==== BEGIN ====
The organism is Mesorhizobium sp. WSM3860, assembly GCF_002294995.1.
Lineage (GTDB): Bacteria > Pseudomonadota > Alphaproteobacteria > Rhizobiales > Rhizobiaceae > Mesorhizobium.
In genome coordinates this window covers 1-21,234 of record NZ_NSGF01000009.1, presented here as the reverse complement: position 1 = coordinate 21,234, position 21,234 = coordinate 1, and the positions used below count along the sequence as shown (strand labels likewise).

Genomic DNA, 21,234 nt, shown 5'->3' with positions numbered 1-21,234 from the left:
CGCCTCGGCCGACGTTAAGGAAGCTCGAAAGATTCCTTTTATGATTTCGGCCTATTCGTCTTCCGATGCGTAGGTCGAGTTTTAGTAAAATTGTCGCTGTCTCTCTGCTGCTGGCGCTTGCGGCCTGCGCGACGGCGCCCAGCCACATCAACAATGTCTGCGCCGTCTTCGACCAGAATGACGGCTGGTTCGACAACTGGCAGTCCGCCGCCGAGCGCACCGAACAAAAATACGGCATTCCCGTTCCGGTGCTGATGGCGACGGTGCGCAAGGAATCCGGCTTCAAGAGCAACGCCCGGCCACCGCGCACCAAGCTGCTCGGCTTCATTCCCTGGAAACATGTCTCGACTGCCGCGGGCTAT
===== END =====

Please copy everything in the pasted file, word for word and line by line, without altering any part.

The organism is Mesorhizobium sp. WSM3860, assembly GCF_002294995.1.
Lineage (GTDB): Bacteria > Pseudomonadota > Alphaproteobacteria > Rhizobiales > Rhizobiaceae > Mesorhizobium.
In genome coordinates this window covers 1-21,234 of record NZ_NSGF01000009.1, presented here as the reverse complement: position 1 = coordinate 21,234, position 21,234 = coordinate 1, and the positions used below count along the sequence as shown (strand labels likewise).

Genomic DNA, 21,234 nt, shown 5'->3' with positions numbered 1-21,234 from the left:
CGCCTCGGCCGACGTTAAGGAAGCTCGAAAGATTCCTTTTATGATTTCGGCCTATTCGTCTTCCGATGCGTAGGTCGAGTTTTAGTAAAATTGTCGCTGTCTCTCTGCTGCTGGCGCTTGCGGCCTGCGCGACGGCGCCCAGCCACATCAACAATGTCTGCGCCGTCTTCGACCAGAATGACGGCTGGTTCGACAACTGGCAGTCCGCCGCCGAGCGCACCGAACAAAAATACGGCATTCCCGTTCCGGTGCTGATGGCGACGGTGCGCAAGGAATCCGGCTTCAAGAGCAACGCCCGGCCACCGCGCACCAAGCTGCTCGGCTTCATTCCCTGGAAACATGTCTCGACTGCCGCGGGCTAT